CHANDLER, Ariz. — Days after an East Valley swim coach was arrested in a human trafficking sting, he took his own life at a gun range.
Bob Chen coached both with Rio Salado Swim Club and schools in Chandler Unified School District for years.
Caught in human trafficking sting
Last week, The Arizona Attorney General’s Office, Homeland Security Investigations, Mesa Police Department, Scottsdale Police Department, and the Tempe Police Department conducted a human trafficking sting and arrested 18 people.
Chen was among those arrested. He was charged with attempted sexual conduct with a minor, child sex trafficking with a minor under 15, prostitution, and attempted money laundering facilitating racketeering.
In court documents, Scottsdale police investigators said Chen arranged a time, place and payment to have sex with a detective posing as a 24-year-old woman and an officer posing as a 14-year-old girl.
Documents said Chen showed up to the location in Mesa he arranged through an app with $400 to pay the women. However, investigators said in the court documents that he left the parking lot and then was pulled over by police.
Chen was booked into Maricopa County jail and released on Saturday.
‘Nobody saw this coming’
David Tait, owner and operator at Rio Salado Swim Club said Chen worked as a coach for 10 years.
"Nobody saw this coming," Tait said.
Chen mostly worked with high school-aged swim athletes over his time there.
“His personality does not match this, his actions on the pool deck, coaching, working with kids – nothing lines up,” Tait said.
Tait said Chen had just accepted a job in California. The team had celebrated his time with the team last week and became concerned when Chen appeared to have gone missing Friday and into Saturday.
It was after Chen got out of jail that Tait said Chen called another swim club employee and told the employee about the arrest.
“We are shocked, we are saddened, we feel betrayed,” Tait said.
Chen also coached in Chandler schools. Chandler Unified School District sent the following statement regarding his arrest:
“We learned on Tuesday that Bob Chen was arrested last week allegedly for attempting a crime against children.
Chen worked for Rio Salado Swim Club, but also assisted at our schools, including serving as interim swim coach at Chandler High during the 2020-2021 school year after coach Kerry Crosswhite died from COVID last summer.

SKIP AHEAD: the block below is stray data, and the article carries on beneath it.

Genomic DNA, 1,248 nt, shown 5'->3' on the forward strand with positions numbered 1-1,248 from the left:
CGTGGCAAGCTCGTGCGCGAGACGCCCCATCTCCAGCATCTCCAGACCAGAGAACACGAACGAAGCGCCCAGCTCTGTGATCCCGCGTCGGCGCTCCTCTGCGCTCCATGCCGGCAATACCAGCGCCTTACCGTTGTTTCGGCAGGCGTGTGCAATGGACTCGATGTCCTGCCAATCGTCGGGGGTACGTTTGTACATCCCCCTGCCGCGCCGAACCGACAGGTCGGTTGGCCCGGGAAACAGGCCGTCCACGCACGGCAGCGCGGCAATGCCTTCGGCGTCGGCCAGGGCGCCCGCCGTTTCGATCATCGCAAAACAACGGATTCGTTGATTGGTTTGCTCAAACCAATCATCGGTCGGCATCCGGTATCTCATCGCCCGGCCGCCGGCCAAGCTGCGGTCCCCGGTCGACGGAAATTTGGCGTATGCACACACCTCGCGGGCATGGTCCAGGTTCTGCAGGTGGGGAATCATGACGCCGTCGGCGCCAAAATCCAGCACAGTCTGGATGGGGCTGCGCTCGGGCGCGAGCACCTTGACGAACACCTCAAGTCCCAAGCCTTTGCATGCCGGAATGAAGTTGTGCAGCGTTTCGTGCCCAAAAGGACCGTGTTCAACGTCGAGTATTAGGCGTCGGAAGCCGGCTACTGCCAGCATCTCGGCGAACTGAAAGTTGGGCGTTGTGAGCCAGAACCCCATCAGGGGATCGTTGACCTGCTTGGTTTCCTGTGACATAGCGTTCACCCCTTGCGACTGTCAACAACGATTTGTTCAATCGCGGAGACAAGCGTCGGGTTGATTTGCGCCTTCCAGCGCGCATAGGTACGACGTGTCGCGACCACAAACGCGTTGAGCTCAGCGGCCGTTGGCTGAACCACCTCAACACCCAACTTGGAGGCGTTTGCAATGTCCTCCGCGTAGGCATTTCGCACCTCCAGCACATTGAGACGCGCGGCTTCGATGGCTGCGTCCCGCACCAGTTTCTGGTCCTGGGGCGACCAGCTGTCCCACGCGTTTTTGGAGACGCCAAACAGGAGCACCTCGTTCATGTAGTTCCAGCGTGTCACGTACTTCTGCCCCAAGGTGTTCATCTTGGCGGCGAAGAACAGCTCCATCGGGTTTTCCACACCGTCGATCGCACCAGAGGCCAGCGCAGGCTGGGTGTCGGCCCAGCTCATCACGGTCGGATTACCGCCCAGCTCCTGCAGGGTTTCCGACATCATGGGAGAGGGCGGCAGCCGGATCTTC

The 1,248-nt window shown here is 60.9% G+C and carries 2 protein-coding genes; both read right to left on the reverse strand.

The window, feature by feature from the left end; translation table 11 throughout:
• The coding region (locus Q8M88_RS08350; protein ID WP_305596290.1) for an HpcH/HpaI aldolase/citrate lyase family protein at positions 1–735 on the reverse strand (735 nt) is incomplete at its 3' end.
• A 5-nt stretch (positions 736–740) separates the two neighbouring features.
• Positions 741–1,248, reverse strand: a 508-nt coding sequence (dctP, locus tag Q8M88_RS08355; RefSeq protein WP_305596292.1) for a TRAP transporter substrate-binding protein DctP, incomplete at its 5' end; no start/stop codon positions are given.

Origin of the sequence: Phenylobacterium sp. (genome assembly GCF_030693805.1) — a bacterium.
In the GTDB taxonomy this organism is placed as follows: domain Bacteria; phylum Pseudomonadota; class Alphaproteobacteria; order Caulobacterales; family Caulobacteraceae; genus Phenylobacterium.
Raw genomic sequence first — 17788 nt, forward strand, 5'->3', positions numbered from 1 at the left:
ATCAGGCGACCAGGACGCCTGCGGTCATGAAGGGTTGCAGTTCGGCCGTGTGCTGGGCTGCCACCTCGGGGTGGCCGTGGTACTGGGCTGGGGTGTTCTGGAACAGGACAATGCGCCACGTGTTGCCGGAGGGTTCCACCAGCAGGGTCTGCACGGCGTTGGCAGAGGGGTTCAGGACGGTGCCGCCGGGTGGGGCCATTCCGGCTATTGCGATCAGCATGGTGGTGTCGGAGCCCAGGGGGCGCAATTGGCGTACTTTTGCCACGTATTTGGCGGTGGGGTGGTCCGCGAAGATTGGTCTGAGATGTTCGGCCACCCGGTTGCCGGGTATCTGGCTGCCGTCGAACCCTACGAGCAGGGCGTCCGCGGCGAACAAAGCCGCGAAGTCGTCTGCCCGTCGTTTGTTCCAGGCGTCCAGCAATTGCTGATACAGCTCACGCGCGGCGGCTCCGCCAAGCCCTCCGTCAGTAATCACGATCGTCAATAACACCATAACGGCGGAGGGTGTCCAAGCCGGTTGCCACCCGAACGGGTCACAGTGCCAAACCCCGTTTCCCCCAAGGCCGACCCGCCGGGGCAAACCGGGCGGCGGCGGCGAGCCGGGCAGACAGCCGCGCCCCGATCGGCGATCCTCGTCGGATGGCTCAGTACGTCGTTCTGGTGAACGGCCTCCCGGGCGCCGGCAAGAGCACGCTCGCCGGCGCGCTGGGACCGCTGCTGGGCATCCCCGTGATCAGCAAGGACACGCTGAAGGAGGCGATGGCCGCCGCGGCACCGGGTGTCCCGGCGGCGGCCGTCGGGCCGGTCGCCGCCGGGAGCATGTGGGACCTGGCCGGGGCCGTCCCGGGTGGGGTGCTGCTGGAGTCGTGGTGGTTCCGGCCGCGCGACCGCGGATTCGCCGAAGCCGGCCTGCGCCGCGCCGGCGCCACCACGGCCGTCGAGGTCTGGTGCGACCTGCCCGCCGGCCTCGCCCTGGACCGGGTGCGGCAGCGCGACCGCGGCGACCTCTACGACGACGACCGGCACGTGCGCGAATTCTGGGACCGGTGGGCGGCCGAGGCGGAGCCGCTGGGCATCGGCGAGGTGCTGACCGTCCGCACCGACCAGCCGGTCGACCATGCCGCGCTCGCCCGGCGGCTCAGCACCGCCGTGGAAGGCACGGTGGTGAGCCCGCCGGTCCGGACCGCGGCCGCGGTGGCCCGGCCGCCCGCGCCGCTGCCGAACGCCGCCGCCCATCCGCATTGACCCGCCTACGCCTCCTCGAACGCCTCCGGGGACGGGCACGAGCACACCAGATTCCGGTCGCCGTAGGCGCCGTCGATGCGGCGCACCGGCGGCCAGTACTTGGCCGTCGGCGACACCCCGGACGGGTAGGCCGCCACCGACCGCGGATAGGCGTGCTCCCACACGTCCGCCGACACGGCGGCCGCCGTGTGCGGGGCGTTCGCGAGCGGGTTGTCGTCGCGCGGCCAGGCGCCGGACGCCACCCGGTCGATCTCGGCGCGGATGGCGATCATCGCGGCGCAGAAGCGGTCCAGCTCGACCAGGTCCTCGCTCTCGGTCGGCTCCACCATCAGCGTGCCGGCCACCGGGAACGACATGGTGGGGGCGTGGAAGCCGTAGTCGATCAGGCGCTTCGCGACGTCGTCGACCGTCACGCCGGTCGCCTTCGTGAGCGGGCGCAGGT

CUSD has not fielded concerns about Mr. Chen during the eight years he coached for us and we have no information that suggests Chandler Unified students were victims of a crime. We have been in communication with Mesa Police. The district cooperates with law enforcement on any information shared or investigations needed.”
Chen appeared suicidal after his arrest
Tait said as the employee talked to Chen, he questioned Chen about his actions.
“We obviously were asking him those questions immediately, ‘Have you harmed anyone? Any inappropriate relations inside or outside your profession at all with any child?’,” Tait said. “And he said, ‘No.’ We don’t trust that at this point.”
Tait said the employee also questioned Chen’s mental health.
“He asked Bob if he was suicidal and Bob said yes,” Tait said.
At that point, Tait said, the employee got in touch with another employee and they got weapons cleared out of Chen’s house and called his parents to come keep watch over him.
However, Chen slipped out of the house on Sunday afternoon, Tait said.
Tempe Police said Chen shot and killed himself at a gun range.
If you or someone you know are having thoughts of suicide, you are not alone. Call the National Suicide Prevention Lifeline at 1-800-273-8255.
Working towards healing
Tait said he alerted team parents of Chen’s death and arrest. Calling a parent meeting to discuss the arrest specifically, in hopes of allowing parents a chance to talk to their children to find out if they had been a victim of Chen’s during their time with the club.
“Nothing so far, thank goodness,” Tait said.
Tait said he alerted USA Safe Sport and called in therapists to debrief with the team and start conversations
“Nobody is going to heal in one day or one meeting this is going to take months it could take years,” Tait said.
As the team works towards healing, Tait asks for community support.
“I would just ask the community to pray for these kids,” Tait said.
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